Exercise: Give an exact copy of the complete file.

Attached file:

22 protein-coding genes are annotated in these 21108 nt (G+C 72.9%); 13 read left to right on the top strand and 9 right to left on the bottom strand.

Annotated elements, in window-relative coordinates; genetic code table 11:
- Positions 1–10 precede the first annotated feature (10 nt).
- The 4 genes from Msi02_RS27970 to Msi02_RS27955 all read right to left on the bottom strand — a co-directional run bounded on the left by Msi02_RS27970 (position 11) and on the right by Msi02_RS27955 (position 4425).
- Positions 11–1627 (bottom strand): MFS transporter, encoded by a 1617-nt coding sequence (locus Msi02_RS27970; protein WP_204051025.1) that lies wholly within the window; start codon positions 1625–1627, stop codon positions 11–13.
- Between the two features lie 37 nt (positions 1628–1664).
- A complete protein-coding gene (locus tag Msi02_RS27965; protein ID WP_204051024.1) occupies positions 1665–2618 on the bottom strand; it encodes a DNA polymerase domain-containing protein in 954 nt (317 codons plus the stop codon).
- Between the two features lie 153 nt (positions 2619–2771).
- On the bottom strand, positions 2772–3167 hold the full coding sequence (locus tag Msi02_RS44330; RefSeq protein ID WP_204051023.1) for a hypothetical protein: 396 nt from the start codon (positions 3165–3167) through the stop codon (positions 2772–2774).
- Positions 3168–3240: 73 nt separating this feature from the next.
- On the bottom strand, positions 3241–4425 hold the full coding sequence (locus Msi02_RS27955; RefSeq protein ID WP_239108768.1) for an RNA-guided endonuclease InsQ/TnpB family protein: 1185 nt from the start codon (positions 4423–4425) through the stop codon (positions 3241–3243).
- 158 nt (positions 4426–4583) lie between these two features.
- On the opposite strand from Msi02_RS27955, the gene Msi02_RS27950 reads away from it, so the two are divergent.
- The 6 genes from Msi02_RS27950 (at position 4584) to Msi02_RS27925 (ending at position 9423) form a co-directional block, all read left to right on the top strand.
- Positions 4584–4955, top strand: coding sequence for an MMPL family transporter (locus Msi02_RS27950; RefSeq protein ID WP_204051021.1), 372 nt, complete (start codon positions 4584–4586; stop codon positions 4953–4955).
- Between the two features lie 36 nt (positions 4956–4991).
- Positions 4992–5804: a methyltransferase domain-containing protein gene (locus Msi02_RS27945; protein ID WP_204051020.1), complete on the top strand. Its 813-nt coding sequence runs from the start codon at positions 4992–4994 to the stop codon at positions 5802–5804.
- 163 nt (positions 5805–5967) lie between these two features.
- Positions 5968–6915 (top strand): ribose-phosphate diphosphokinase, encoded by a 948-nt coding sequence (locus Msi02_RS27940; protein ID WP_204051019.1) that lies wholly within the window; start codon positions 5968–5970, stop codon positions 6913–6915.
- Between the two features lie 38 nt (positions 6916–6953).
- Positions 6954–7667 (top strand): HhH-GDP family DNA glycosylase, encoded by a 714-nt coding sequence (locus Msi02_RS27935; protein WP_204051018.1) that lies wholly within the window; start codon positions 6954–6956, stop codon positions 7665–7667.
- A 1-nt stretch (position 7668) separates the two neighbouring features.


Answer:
22 protein-coding genes are annotated in these 21108 nt (G+C 72.9%); 13 read left to right on the top strand and 9 right to left on the bottom strand.

Annotated elements, in window-relative coordinates; genetic code table 11:
- Positions 1–10 precede the first annotated feature (10 nt).
- The 4 genes from Msi02_RS27970 to Msi02_RS27955 all read right to left on the bottom strand — a co-directional run bounded on the left by Msi02_RS27970 (position 11) and on the right by Msi02_RS27955 (position 4425).
- Positions 11–1627 (bottom strand): MFS transporter, encoded by a 1617-nt coding sequence (locus Msi02_RS27970; protein WP_204051025.1) that lies wholly within the window; start codon positions 1625–1627, stop codon positions 11–13.
- Between the two features lie 37 nt (positions 1628–1664).
- A complete protein-coding gene (locus tag Msi02_RS27965; protein ID WP_204051024.1) occupies positions 1665–2618 on the bottom strand; it encodes a DNA polymerase domain-containing protein in 954 nt (317 codons plus the stop codon).
- Between the two features lie 153 nt (positions 2619–2771).
- On the bottom strand, positions 2772–3167 hold the full coding sequence (locus tag Msi02_RS44330; RefSeq protein ID WP_204051023.1) for a hypothetical protein: 396 nt from the start codon (positions 3165–3167) through the stop codon (positions 2772–2774).
- Positions 3168–3240: 73 nt separating this feature from the next.
- On the bottom strand, positions 3241–4425 hold the full coding sequence (locus Msi02_RS27955; RefSeq protein ID WP_239108768.1) for an RNA-guided endonuclease InsQ/TnpB family protein: 1185 nt from the start codon (positions 4423–4425) through the stop codon (positions 3241–3243).
- 158 nt (positions 4426–4583) lie between these two features.
- On the opposite strand from Msi02_RS27955, the gene Msi02_RS27950 reads away from it, so the two are divergent.
- The 6 genes from Msi02_RS27950 (at position 4584) to Msi02_RS27925 (ending at position 9423) form a co-directional block, all read left to right on the top strand.
- Positions 4584–4955, top strand: coding sequence for an MMPL family transporter (locus Msi02_RS27950; RefSeq protein ID WP_204051021.1), 372 nt, complete (start codon positions 4584–4586; stop codon positions 4953–4955).
- Between the two features lie 36 nt (positions 4956–4991).
- Positions 4992–5804: a methyltransferase domain-containing protein gene (locus Msi02_RS27945; protein ID WP_204051020.1), complete on the top strand. Its 813-nt coding sequence runs from the start codon at positions 4992–4994 to the stop codon at positions 5802–5804.
- 163 nt (positions 5805–5967) lie between these two features.
- Positions 5968–6915 (top strand): ribose-phosphate diphosphokinase, encoded by a 948-nt coding sequence (locus Msi02_RS27940; protein ID WP_204051019.1) that lies wholly within the window; start codon positions 5968–5970, stop codon positions 6913–6915.
- Between the two features lie 38 nt (positions 6916–6953).
- Positions 6954–7667 (top strand): HhH-GDP family DNA glycosylase, encoded by a 714-nt coding sequence (locus Msi02_RS27935; protein WP_204051018.1) that lies wholly within the window; start codon positions 6954–6956, stop codon positions 7665–7667.
- A 1-nt stretch (position 7668) separates the two neighbouring features.